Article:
Defence Minister Rajnath Singh holding one-on-one meetings with the leadership of Boeing (Left) and Raytheon (Right) during his visit

The United States also welcomed India’s decision to join the Combined Maritime Forces Task Force as an Associate Partner to expand multilateral cooperation in the Indian Ocean. The Ministers lauded the 2022 Indo-Pacific Military Health Exchange, which India and the United States co-hosted to bring together experts from 38 countries to discuss challenges and solutions to military medical issues. Both sides look forward to India’s co-hosting of the Indo-Pacific Armies Chiefs Conference (IPACC) and Indo-Pacific Armies Management Seminar (IPAMS) in 2023.

In support of the Indian military’s expanding operational reach and emerging opportunities for cooperation in the Indian Ocean and the wider region, the Ministers welcomed regular bilateral logistics operations such as replenishments at sea, air-to-air and ground-refuelling and committed to increasing such cooperation, including through the Logistics Exchange Memorandum of Agreement (LEMOA).

Both sides reaffirmed the importance of regular bilateral and multilateral exercises, including the MALABAR exercise with inclusion of Australia, the tri-service TIGER TRIUMPH exercise, the multilateral MILAN naval exercise, the bilateral YUDH ABHYAS and VAJRA PRAHAR Army exercises, the bilateral COPE India air exercise and Indian participation in RED FLAG. They supported increasing the scope and complexity of these exercises. They looked forward to deepening cooperation between the Special Forces of both countries.

Defence Minister Rajnath Singh visits the United States Army Pacific, in Hawaii on April 13, 2022

Seeking trusted and resilient defence supply chains, the Ministers welcomed the progress made towards implementation of the Industrial Security Agreement to facilitate collaboration on cutting edge defence technologies between industries. Both sides would explore and further promote the means to encourage reciprocal participation of US and Indian vendors in each other’s defence supply chains. Acknowledging India’s focus on developing its domestic capabilities and helping to ensure reliable defence supplies, the Ministers committed to work closely across their respective governments on co-production, co-development, cooperative testing of advanced systems, investment promotion, and the development of Maintenance, Repair and Overhaul (MRO) facilities in India. To further enhance defence industrial cooperation in the naval sector, both sides agreed to explore possibilities of utilising the Indian shipyards for repair and maintenance of ships of the US Maritime Sealift Command (MSC) to support mid-voyage repair of US Naval ships.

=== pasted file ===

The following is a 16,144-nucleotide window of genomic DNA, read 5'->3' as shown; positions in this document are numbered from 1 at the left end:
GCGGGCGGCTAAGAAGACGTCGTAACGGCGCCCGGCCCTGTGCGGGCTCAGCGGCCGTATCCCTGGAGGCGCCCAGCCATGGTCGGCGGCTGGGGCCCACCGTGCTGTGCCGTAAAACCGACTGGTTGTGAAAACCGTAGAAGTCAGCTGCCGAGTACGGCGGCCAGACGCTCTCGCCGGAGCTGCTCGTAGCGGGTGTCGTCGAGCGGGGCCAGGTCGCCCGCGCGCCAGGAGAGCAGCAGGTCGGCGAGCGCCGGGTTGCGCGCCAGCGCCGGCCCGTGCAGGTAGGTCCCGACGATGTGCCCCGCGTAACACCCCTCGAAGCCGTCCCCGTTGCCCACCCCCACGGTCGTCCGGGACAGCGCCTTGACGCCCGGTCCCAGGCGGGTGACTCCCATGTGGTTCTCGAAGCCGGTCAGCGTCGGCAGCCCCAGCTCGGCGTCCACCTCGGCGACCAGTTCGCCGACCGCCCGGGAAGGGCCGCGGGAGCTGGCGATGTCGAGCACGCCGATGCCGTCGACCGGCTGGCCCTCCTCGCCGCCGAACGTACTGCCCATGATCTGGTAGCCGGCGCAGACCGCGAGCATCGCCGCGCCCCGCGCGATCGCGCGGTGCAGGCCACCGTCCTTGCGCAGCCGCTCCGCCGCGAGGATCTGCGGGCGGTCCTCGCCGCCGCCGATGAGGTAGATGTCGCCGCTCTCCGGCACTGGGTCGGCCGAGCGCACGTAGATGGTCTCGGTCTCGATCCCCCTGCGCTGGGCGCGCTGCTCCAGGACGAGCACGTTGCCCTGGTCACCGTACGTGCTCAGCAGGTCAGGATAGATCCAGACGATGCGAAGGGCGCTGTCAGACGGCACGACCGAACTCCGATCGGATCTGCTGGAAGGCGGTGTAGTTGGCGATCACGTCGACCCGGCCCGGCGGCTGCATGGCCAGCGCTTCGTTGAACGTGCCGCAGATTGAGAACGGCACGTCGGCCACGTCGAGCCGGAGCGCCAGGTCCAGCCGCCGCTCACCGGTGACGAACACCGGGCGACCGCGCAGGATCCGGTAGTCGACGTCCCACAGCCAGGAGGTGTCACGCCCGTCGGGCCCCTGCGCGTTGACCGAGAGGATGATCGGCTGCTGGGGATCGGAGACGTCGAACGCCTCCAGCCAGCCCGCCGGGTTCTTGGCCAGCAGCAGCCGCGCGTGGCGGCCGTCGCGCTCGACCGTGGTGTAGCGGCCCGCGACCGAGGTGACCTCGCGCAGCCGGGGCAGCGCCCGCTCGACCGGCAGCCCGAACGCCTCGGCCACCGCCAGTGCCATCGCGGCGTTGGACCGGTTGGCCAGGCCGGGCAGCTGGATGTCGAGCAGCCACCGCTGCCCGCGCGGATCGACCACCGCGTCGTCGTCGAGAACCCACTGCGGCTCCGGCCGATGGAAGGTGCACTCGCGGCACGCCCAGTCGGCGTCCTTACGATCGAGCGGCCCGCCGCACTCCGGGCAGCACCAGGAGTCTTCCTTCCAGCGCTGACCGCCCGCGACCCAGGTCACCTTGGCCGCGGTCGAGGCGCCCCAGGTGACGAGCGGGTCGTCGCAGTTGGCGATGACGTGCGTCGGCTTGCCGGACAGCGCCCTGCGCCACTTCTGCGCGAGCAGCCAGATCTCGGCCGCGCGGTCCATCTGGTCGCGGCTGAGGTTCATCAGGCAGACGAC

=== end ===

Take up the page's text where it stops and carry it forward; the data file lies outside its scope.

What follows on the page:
Defence Minister Rajnath Singh reached Hawaii on April 12, 2022 for a visit to the Headquarters of United States Indo-Pacific Command (USINDOPACOM). On his arrival from Washington DC, Rajnath Singh was received by Commander, US INDOPACOM Admiral John Aquilino. The USINDOPACOM and Indian military have wide-ranging engagements, including a number of military exercises, training events and exchanges. During his brief stay in Hawaii, Rajnath Singh laid wreath at National Memorial Cemetery of the Pacific and also visited the training facilities in Hawaii on April 13, 2022, before returning to India.

It is evident from the conclusions of the 2+2 dialogue, the scope and nature of bilateral security and military cooperation between India and United States, far exceeds the range and scope of defence and military cooperation between India and Russia. Though India has of late tried to diversify its defence acquisitions and made moves to disentangle from Russia, it will take years for India to reduce its critical dependence on the Russian defence systems and technology, from nuclear submarine to S-400 anti-missile systems. The US security establishment has realised this ground reality.